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Discussion Starter #1
I have focal 165pfx in the front and focal p165 v
In the rear, powered by a AlpinePDX-F6
A jl w610 in a jl box powered by a jl 500 D amp

Any advise would be appreciated
 

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So your amp is a 4 channel. Right now you are using all 4 channels to run components with passive crossovers. You don’t want to run a DSP with your passive crossovers or the passive and active crossovers can interfere/ inhibit each other. So you’d need an 8 channel amp to separate all of your components. My advice would be to ditch the rear speakers and work on the fronts. The rear shouldn’t be as loud as the front anyways and a lot of us don’t use them. Your call
 

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I'd agree about ditching the rears, but disagree about using a DSP with passives. In my limited experience, active has been better than passive, but at one point I had a Pioneer HU with limited L/R eq and TA and it made a big difference to even OEM speakers.

So, if you can, add a DSP and use the 4 channel amplifier you have to run your front components actively, see how you get on with just the fronts and sub.
 

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You don’t want to run a DSP with your passive crossovers or the passive and active crossovers can interfere/ inhibit each other.
no..
If the user tried to put a high pass filter on the coaxial tweeter actively it wouldn’t interfere with the high pass passive filter? I thought in general it was best to go with 1 or the other.. or at least it wouldn’t be advised
 

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If the user tried to put a high pass filter on the coaxial tweeter actively it wouldn’t interfere with the high pass passive filter? I thought in general it was best to go with 1 or the other.. or at least it wouldn’t be advised
You can just send the whole component set 80hz and up (for example) and let the passive sort it out from there. It's limiting (TA settings would be the same for midbass and tweet, can't EQ tweet and mid separately) but even a basic DSP like the Dayton will make an improvement.
 

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Discussion Starter #7
I stopped by a stereo shop to get one on one info on a dsp and yes he agreed that I should go fully active and buy another small amp to power my rears.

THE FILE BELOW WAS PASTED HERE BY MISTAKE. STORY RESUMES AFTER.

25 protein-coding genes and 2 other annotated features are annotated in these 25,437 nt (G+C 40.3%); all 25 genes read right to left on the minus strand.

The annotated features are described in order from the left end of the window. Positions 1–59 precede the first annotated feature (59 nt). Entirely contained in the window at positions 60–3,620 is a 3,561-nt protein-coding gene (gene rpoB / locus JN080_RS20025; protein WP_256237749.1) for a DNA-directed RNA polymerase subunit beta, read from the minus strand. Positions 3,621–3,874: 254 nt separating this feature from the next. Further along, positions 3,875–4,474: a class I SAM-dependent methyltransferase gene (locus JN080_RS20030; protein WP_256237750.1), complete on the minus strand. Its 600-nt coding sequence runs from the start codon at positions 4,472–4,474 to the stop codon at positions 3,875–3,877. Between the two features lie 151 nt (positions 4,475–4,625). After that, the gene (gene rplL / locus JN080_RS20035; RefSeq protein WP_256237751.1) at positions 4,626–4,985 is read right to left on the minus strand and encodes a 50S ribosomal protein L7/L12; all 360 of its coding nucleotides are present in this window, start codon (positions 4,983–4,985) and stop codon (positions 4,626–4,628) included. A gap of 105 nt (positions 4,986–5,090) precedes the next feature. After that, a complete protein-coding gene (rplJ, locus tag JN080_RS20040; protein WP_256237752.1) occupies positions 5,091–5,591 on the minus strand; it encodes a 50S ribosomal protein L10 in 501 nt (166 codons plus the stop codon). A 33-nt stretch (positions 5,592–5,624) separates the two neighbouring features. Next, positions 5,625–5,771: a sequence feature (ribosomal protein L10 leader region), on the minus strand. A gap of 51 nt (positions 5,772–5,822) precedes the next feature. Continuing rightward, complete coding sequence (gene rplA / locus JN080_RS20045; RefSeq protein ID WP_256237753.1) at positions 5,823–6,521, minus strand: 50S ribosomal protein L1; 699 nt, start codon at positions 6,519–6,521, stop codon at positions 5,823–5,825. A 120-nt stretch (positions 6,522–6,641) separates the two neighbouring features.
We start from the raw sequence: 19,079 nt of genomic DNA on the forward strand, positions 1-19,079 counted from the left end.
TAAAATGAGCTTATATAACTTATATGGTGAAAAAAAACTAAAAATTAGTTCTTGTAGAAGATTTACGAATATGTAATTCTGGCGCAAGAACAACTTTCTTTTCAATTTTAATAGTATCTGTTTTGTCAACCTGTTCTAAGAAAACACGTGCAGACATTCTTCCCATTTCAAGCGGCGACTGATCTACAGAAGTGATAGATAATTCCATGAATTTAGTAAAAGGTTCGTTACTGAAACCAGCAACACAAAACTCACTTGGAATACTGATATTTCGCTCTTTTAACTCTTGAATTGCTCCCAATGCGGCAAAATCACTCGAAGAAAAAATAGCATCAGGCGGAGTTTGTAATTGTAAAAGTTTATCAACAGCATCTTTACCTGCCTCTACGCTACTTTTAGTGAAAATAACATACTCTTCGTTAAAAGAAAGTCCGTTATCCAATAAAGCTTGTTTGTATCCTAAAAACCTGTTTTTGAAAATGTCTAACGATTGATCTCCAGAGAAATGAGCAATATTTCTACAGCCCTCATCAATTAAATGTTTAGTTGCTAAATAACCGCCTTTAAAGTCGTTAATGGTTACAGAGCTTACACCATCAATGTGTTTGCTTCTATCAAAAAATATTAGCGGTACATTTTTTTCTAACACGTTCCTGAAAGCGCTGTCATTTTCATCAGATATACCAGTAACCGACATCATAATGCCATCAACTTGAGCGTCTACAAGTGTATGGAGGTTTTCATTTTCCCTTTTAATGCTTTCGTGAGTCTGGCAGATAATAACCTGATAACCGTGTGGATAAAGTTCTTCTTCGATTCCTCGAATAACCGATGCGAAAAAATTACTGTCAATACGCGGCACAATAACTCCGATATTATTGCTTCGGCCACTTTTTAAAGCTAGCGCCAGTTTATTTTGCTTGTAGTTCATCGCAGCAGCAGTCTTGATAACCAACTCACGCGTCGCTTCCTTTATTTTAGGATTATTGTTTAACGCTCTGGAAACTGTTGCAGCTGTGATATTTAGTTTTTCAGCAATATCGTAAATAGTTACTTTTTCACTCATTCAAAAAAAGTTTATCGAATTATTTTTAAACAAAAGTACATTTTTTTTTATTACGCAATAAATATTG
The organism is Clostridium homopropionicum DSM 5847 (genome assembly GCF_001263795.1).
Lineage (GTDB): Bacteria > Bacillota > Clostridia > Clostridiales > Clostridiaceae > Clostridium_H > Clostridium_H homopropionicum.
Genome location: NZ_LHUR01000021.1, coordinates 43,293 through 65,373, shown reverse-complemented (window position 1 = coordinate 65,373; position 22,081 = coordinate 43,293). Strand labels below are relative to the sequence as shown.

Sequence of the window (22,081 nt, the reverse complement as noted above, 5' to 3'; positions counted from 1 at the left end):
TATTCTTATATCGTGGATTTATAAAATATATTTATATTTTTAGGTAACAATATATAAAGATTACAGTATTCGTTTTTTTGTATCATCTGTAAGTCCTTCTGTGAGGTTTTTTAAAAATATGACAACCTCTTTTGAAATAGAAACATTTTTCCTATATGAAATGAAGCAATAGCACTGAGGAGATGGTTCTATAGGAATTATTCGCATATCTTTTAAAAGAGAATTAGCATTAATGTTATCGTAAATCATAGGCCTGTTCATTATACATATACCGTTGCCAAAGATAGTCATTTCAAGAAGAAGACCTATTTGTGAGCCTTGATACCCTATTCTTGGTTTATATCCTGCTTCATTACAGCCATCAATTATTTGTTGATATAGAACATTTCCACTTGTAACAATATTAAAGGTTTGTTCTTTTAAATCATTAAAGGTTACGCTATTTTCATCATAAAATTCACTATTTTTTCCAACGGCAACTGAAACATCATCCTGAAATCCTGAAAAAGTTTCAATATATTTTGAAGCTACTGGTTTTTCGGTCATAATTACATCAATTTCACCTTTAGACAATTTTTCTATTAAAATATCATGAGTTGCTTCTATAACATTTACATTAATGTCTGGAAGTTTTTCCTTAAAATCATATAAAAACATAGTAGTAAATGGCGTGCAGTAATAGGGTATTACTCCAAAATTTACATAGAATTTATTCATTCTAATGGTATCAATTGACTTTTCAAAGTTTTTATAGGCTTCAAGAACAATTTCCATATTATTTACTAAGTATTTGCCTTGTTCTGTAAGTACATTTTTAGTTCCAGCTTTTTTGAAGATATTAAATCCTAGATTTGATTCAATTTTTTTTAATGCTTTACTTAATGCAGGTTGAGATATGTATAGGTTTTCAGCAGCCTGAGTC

But I have to be honest, I sat in his show car with dsp system and I wasn't really impressed, I did notice the sound coming from the dash but it wasn't night and day or a wow factor at all.
Quite disappointed, I was hoping to really improve on what I have but I guess what I got is already pretty good.
 

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I stopped by a stereo shop to get one on one info on a dsp and yes he agreed that I should go fully active and buy another small amp to power my rears.
But I have to be honest, I sat in his show car with dsp system and I wasn't really impressed, I did notice the sound coming from the dash but it wasn't night and day or a wow factor at all.
Quite disappointed, I was hoping to really improve on what I have but I guess what I got is already pretty good.
First, you need an understanding of stereo, and a clear idea of what you like.

In addition to the overall response of the system, a good SQ system has great staging and imaging. If you don't know what those are, chances are you aren't ready for the learning that you'll need to setup a DSP well.

If staging and imaging aren't important to you, then you can get a pretty decent overall response from a good pair of component speakers and a sub. A DSP will still be helpful, but might go to waste.

The questions I'd consider are, how important are staging and imaging to you? And what is your overall goal? Do you do much critical listening in the car, do you drive with the windows down a lot, do you listen loudly, how much time and money are you interested in spending, are you looking for a hobby, or a system that you won't have to touch once installed?
 

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Discussion Starter #9
You make a lot of valid points.
I tend to like my music loud , clear, with a lot of bass and no distortion.
Its pretty much what I have now , just thought I could get more out of what I got with a dsp.
 

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You make a lot of valid points.
I tend to like my music loud , clear, with a lot of bass and no distortion.
Its pretty much what I have now , just thought I could get more out of what I got with a dsp.